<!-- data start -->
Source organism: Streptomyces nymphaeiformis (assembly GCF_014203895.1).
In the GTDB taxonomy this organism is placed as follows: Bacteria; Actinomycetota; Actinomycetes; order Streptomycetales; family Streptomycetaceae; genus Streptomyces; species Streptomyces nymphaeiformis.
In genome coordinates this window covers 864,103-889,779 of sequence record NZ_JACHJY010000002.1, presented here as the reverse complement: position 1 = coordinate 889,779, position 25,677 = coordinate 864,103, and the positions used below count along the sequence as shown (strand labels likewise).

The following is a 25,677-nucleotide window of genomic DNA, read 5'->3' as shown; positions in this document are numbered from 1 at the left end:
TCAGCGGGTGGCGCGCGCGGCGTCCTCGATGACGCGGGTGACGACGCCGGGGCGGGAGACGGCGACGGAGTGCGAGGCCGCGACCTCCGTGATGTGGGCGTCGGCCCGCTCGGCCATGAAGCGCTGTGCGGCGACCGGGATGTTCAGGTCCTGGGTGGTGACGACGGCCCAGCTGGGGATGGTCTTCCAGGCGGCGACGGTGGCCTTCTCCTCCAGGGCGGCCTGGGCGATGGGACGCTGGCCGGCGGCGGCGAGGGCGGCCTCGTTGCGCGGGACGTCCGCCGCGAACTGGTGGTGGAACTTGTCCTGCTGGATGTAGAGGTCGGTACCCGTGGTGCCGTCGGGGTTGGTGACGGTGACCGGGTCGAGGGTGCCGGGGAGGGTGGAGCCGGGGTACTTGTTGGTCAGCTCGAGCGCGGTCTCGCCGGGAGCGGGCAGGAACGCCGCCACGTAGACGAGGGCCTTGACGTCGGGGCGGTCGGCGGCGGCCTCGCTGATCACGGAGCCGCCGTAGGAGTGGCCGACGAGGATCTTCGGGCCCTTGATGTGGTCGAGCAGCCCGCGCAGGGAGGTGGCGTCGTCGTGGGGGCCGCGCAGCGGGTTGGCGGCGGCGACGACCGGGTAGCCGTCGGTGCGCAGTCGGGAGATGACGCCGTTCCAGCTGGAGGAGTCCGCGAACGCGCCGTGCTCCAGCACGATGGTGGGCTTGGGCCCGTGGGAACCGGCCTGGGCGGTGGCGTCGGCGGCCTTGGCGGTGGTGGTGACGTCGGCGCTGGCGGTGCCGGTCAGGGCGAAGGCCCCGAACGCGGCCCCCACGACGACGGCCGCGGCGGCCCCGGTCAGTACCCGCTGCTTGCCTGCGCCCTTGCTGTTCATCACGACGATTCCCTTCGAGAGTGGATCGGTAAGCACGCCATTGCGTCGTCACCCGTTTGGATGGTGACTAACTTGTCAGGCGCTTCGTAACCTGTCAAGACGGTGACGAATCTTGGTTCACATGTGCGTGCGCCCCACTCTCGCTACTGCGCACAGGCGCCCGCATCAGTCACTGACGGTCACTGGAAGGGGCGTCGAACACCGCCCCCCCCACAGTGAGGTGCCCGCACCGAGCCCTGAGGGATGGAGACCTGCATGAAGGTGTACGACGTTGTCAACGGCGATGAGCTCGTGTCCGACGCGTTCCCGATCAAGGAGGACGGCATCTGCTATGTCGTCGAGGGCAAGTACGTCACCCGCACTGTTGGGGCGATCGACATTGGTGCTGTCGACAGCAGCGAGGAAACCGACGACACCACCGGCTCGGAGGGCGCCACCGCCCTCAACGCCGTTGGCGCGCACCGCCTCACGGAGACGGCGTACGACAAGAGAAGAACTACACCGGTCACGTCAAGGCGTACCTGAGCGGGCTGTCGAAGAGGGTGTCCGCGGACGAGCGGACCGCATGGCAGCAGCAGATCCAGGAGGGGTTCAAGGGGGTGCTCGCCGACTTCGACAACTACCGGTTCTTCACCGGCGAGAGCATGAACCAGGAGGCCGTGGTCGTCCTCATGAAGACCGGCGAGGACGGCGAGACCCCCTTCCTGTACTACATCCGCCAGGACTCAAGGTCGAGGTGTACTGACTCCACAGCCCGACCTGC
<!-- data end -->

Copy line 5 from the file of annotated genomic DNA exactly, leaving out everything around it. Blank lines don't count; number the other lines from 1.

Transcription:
TCAGCGGGTGGCGCGCGCGGCGTCCTCGATGACGCGGGTGACGACGCCGGGGCGGGAGACGGCGACGGAGTGCGAGGCCGCGACCTCCGTGATGTGGGCGTCGGCCCGCTCGGCCATGAAGCGCTGTGCGGCGACCGGGATGTTCAGGTCCTGGGTGGTGACGACGGCCCAGCTGGGGATGGTCTTCCAGGCGGCGACGGTGGCCTTCTCCTCCAGGGCGGCCTGGGCGATGGGACGCTGGCCGGCGGCGGCGAGGGCGGCCTCGTTGCGCGGGACGTCCGCCGCGAACTGGTGGTGGAACTTGTCCTGCTGGATGTAGAGGTCGGTACCCGTGGTGCCGTCGGGGTTGGTGACGGTGACCGGGTCGAGGGTGCCGGGGAGGGTGGAGCCGGGGTACTTGTTGGTCAGCTCGAGCGCGGTCTCGCCGGGAGCGGGCAGGAACGCCGCCACGTAGACGAGGGCCTTGACGTCGGGGCGGTCGGCGGCGGCCTCGCTGATCACGGAGCCGCCGTAGGAGTGGCCGACGAGGATCTTCGGGCCCTTGATGTGGTCGAGCAGCCCGCGCAGGGAGGTGGCGTCGTCGTGGGGGCCGCGCAGCGGGTTGGCGGCGGCGACGACCGGGTAGCCGTCGGTGCGCAGTCGGGAGATGACGCCGTTCCAGCTGGAGGAGTCCGCGAACGCGCCGTGCTCCAGCACGATGGTGGGCTTGGGCCCGTGGGAACCGGCCTGGGCGGTGGCGTCGGCGGCCTTGGCGGTGGTGGTGACGTCGGCGCTGGCGGTGCCGGTCAGGGCGAAGGCCCCGAACGCGGCCCCCACGACGACGGCCGCGGCGGCCCCGGTCAGTACCCGCTGCTTGCCTGCGCCCTTGCTGTTCATCACGACGATTCCCTTCGAGAGTGGATCGGTAAGCACGCCATTGCGTCGTCACCCGTTTGGATGGTGACTAACTTGTCAGGCGCTTCGTAACCTGTCAAGACGGTGACGAATCTTGGTTCACATGTGCGTGCGCCCCACTCTCGCTACTGCGCACAGGCGCCCGCATCAGTCACTGACGGTCACTGGAAGGGGCGTCGAACACCGCCCCCCCCACAGTGAGGTGCCCGCACCGAGCCCTGAGGGATGGAGACCTGCATGAAGGTGTACGACGTTGTCAACGGCGATGAGCTCGTGTCCGACGCGTTCCCGATCAAGGAGGACGGCATCTGCTATGTCGTCGAGGGCAAGTACGTCACCCGCACTGTTGGGGCGATCGACATTGGTGCTGTCGACAGCAGCGAGGAAACCGACGACACCACCGGCTCGGAGGGCGCCACCGCCCTCAACGCCGTTGGCGCGCACCGCCTCACGGAGACGGCGTACGACAAGAGAAGAACTACACCGGTCACGTCAAGGCGTACCTGAGCGGGCTGTCGAAGAGGGTGTCCGCGGACGAGCGGACCGCATGGCAGCAGCAGATCCAGGAGGGGTTCAAGGGGGTGCTCGCCGACTTCGACAACTACCGGTTCTTCACCGGCGAGAGCATGAACCAGGAGGCCGTGGTCGTCCTCATGAAGACCGGCGAGGACGGCGAGACCCCCTTCCTGTACTACATCCGCCAGGACTCAAGGTCGAGGTGTACTGACTCCACAGCCCGACCTGC